Portland Real Estate Questions: What is an Escrow Holdback?
Escrow Holdbacks have become uncommon in the Portland Metro real estate market. When I first started to practice real estate in 1999 Escrow Holdback were common.
But, common or not . . . what are they?
An Escrow Holdback:
- Created in a real estate purchase
- Is mutually accepted between Buyer and Seller
- Provides instructions to escrow to holdback proceeds from the sale.
- An escrow holdback is used when the Seller agrees to make repairs on behalf of the Buyer but needs funds from the close of the transaction to pay for them.
In these cases, escrow will holdback funds that are needed to pay for the repairs and pay the contractors, suppliers, vendors directly.
Escrow dislikes doing holdbacks because they have so much paperwork to deal with, accounting and they can get very nasty if there's a problem with . . . anything.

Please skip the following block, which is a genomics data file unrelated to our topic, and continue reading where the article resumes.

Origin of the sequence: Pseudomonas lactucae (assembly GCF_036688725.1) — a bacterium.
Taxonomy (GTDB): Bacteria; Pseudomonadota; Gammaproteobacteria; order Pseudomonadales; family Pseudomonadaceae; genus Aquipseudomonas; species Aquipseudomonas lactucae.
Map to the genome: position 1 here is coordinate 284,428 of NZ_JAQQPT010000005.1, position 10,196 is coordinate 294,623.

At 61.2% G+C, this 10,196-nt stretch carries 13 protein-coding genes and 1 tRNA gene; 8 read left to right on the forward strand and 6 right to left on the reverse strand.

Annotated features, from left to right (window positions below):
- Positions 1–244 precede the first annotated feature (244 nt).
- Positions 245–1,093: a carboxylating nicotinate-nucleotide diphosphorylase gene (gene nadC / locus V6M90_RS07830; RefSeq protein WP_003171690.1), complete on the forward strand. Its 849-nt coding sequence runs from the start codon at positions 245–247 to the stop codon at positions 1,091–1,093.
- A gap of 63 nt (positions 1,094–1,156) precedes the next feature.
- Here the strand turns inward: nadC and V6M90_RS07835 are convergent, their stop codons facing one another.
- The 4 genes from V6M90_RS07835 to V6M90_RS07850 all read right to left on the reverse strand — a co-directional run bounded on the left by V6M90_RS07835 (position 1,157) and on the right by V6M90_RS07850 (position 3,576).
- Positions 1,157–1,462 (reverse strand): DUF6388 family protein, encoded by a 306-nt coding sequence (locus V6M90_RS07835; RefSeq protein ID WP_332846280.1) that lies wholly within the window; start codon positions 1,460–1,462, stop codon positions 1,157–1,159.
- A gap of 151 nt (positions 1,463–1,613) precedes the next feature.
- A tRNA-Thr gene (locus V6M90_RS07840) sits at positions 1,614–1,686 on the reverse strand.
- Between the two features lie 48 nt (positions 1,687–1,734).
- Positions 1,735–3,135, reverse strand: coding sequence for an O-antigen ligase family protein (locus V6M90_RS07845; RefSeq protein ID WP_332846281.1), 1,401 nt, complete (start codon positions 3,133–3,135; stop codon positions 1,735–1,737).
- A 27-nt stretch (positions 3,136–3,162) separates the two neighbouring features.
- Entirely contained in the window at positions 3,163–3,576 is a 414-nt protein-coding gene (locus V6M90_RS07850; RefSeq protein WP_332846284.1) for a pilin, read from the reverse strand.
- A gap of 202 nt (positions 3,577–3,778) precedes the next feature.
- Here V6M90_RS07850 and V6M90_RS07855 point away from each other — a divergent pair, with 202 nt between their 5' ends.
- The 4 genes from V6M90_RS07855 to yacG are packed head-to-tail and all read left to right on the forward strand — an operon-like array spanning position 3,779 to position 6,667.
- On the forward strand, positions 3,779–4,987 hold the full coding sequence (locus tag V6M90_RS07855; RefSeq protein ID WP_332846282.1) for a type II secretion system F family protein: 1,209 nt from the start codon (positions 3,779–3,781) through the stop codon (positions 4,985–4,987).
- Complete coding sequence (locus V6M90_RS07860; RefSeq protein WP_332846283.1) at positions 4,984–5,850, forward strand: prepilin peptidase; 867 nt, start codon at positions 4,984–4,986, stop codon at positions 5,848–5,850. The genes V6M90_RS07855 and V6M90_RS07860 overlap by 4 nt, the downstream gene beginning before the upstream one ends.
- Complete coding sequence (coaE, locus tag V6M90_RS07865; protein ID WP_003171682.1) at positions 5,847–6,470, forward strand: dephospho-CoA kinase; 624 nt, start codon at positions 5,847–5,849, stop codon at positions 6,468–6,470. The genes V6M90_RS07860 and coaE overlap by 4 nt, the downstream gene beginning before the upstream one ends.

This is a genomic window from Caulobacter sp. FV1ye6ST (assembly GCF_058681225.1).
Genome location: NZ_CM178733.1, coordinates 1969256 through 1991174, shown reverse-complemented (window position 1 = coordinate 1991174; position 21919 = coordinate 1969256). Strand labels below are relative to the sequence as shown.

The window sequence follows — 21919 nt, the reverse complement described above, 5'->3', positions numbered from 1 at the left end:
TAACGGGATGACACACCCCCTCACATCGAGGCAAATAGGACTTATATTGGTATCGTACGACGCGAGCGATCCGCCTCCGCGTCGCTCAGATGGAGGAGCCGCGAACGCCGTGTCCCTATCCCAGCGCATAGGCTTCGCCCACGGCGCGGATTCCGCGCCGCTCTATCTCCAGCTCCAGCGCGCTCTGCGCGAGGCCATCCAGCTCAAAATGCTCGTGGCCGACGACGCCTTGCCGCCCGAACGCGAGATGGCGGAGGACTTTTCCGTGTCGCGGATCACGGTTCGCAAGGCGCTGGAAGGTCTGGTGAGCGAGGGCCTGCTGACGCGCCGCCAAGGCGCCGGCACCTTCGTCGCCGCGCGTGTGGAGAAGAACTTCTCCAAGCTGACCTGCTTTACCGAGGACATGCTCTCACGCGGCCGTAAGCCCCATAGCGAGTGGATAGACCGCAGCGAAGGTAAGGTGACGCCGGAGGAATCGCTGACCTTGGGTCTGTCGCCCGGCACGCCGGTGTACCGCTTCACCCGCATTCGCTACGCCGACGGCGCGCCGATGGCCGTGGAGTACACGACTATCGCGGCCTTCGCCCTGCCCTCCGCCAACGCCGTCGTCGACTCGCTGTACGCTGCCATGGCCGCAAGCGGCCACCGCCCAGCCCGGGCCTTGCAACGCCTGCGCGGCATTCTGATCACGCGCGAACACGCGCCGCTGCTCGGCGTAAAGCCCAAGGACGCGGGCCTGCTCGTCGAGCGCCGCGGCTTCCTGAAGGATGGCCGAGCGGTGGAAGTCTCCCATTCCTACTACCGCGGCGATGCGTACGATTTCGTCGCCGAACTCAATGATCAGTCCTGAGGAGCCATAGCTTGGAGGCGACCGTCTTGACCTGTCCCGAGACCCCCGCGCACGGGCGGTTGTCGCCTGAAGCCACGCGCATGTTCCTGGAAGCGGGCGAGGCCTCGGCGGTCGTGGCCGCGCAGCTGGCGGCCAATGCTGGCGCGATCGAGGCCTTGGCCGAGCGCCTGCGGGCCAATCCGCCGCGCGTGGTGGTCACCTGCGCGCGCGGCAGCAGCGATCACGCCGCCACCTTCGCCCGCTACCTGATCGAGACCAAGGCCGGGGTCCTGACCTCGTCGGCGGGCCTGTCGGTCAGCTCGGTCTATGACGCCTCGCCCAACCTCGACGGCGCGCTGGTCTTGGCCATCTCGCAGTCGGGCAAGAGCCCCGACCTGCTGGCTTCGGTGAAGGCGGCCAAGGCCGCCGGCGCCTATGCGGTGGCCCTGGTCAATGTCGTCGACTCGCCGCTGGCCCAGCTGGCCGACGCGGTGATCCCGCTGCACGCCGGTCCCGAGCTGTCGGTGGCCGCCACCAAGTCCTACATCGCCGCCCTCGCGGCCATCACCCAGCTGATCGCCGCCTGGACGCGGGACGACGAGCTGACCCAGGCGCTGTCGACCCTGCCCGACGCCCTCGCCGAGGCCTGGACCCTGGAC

The "what ifs" are too much in the Escrow holdback situation. What if, repairs aren't done timely? What if, the repairs cost more and there is an overrun? What if, the repairs are botched?
It's because of these "what ifs" that escrow in my area typically will not want to get involved with an escrow holdback.
The most common escrow holdback I've seen nowadays is the FHA 203(k) but those types of loans are so detailed that escrow doesn't mind setting up the escrow handbag account.
Also, escrow is required to keep 20% additionally in the holdback. Say the costs of the repairs are $2,000. Escrow will holdback $2,400, and that's to cover the "what ifs."
Also, escrow holdbacks are really discouraged by the lenders as well. They do not like them, underwriting does not like them, escrow doesn't like them and I don't like them.
I've had my experiences with escrow holdbacks years ago and unless there's a really, really, really good reason, I don't suggest my clients to even consider them.